Thursday, May 30, 2013

Dye Day - Silk Scarves

Lemon yellow to black
My weaving guild had a dye day last Friday and Saturday and we dyed silk scarves with Procion dye.   There were big mason jars filled with prepared dyes in lemon yellow, golden yellow, two blues, two reds and a #44 black.    We had ordered a significant number of silk scarves and were free to do whatever with them in whatever colors we wanted to create.  There were tons of jars in all sorts of sizes, brushes, rollers etc.  We had a steamer set up on a camp stove and a crock pot for steaming.

I wanted to explore the gradations between yellow and black.  I am supposed to create a piece in tints & shades of yellow and I am a bit embarrassed to say that I am not quite sure I can recognize a  shade of yellow from a shade of orange or a shade of yellow green.

To the right is my first piece.  I must admit the photo makes the piece look fairly ugly on my computer screen.  Yet in person, it is my favorite scarf.  It is pale and delicate in a beautiful yellow.  It is definitely a keeper.

I pinned the habotai silk scarf which was soaked in vinegar to two 36" x 12" stretcher frame so I would have more control over where the dye went.  Using lemon yellow and black I made a variety of gradations and painted stripes in the resulting colors.  I was simply mesmerized by the gradations.  Since it was warm this scarf was quickly dry so I did not have a lot of blending of the different gradations of color.  I also experimented in a couple of places with putting kosher salt on wet spots to add a different pattern to the piece.

Here are gradations of golden yellow to black.  
I next switched from lemon yellow to golden yellow and watched the avocado greens emerge in the gradations with black.   The scarf with circles used a flour resist which worked quite well.  I squeezed out the flour and water mixture out from a ketchup bottle and dyed the scarf with various gradations of golden yellow and black once the flour mixture was dry.  In two other pieces I painted a beetle on the scarf in black.  On the first one the scarf was wet and the dye spread while on the second one I let the scarf dry and painted the beetle on with a thin brush.  The last one  - the one on the left had a background from my leftover dye that had soaked into the table cloth on my table ... and then I started to use some colors which were just lying around whispering to me to use them up.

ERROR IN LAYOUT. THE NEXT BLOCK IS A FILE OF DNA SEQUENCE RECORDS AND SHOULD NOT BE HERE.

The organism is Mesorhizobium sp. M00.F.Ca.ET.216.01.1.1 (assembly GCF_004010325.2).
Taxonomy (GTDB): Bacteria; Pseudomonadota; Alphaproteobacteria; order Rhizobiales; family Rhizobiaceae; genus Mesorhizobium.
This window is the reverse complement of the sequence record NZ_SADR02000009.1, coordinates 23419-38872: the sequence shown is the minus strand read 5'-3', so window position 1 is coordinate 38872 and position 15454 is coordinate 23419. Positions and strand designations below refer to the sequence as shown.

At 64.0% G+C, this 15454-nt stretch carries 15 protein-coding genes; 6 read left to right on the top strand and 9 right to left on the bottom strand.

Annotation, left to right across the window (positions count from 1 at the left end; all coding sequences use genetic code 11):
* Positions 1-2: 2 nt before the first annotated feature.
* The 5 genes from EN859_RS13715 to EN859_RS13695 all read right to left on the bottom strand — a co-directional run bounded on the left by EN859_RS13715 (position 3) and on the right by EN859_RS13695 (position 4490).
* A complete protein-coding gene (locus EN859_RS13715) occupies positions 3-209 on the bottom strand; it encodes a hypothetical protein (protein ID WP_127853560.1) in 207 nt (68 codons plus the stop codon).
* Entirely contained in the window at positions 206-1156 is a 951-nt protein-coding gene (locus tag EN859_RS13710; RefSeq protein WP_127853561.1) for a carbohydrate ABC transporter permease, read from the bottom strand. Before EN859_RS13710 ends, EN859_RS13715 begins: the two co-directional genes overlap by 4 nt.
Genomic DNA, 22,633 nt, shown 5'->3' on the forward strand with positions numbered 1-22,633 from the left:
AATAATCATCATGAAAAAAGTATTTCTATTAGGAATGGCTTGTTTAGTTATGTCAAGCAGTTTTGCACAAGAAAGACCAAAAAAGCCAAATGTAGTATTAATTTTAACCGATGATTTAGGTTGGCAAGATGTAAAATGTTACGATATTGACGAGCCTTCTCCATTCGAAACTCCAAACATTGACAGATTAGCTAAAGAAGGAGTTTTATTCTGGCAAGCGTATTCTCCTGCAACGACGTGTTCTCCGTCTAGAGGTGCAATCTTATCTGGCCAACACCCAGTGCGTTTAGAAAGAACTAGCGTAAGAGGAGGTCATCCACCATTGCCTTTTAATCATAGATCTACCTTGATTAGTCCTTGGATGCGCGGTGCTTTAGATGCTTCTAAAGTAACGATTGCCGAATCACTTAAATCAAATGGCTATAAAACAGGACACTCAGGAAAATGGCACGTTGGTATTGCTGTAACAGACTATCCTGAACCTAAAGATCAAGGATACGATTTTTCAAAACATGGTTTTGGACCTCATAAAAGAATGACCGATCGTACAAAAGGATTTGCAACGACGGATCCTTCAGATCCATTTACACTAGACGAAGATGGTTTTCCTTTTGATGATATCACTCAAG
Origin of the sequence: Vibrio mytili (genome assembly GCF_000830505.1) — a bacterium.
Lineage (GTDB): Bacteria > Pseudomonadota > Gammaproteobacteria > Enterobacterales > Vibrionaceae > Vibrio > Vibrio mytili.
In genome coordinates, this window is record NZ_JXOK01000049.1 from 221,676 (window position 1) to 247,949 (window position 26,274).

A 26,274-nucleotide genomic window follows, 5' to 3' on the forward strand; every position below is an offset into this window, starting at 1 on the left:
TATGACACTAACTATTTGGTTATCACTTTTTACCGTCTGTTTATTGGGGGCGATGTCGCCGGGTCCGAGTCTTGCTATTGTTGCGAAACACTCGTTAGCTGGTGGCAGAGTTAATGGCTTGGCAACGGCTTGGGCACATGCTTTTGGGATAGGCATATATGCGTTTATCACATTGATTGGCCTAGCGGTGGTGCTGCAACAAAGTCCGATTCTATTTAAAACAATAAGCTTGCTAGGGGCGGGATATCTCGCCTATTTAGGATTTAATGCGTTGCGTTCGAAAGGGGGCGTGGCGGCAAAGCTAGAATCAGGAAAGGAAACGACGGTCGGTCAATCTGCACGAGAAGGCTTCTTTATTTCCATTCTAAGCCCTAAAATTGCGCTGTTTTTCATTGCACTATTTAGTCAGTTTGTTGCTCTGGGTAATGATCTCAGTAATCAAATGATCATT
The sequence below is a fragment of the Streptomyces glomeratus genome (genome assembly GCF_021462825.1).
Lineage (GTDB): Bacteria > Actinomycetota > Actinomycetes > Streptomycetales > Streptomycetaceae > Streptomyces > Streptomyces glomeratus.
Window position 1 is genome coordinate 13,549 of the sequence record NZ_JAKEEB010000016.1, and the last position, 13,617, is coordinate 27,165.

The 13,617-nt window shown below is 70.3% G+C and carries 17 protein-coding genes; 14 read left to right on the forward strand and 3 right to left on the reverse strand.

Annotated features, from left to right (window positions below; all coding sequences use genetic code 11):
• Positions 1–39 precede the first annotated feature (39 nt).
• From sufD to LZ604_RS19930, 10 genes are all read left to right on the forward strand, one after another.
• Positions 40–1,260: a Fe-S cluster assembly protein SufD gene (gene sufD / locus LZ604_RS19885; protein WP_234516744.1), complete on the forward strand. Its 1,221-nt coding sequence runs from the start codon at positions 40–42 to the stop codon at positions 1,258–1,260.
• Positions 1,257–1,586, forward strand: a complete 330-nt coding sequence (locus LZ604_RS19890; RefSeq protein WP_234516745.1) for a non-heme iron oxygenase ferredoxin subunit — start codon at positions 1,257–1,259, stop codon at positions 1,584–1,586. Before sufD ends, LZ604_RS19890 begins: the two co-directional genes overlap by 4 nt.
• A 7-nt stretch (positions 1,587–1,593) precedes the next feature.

There were perhaps a dozen of us dyeing in a variety of colors so there were lots of jars laying around with 'unkown' colors.  I picked up a few and created the scarf below.

On Saturday we were cleaning up and threw all the greens into one jar.  I checked the color and had to make these two scarves in the remaining absolutely unreproducible fabulous green.

Quite a fun time....and I see more gradations of yellow in my future.

Tuesday, May 07, 2013

Collaborative Color Wheel

One of my weaving groups is going a collaborative project which began with the development of a communal color wheel out of scraps of paper during one of our monthly meetings.

We all brought small pieces of paper in each of the 12 colors of the color wheel and sorted them out into the 12 piles of color.  We had over 15 people there so there were a lot of scraps in a lot of different hues, shades, values and tints.

Next we broke into small groups re-arranged the colors back and forth between piles until everyone was reasonably happy that the papers were in the correct piles by hue.

Next we made quick small collages in each color. Everyone could select what ever color segment they wanted; take whatever scraps from that segment that they wanted to use and glue them however they liked.  Some colors were more popular than others and ended up having far more collages than others.

Here are the collages in each of the twelve colors of our color wheel and the resulting color wheel accomplished in less than ninety minutes.

Here is our communal color wheel of collages
with a little help from Photoshop.

I took the leftover scraps home and decided to play some more....

Here is what I came up...
Here's the color wheel based on all our leftover scraps of paper.   Brilliant!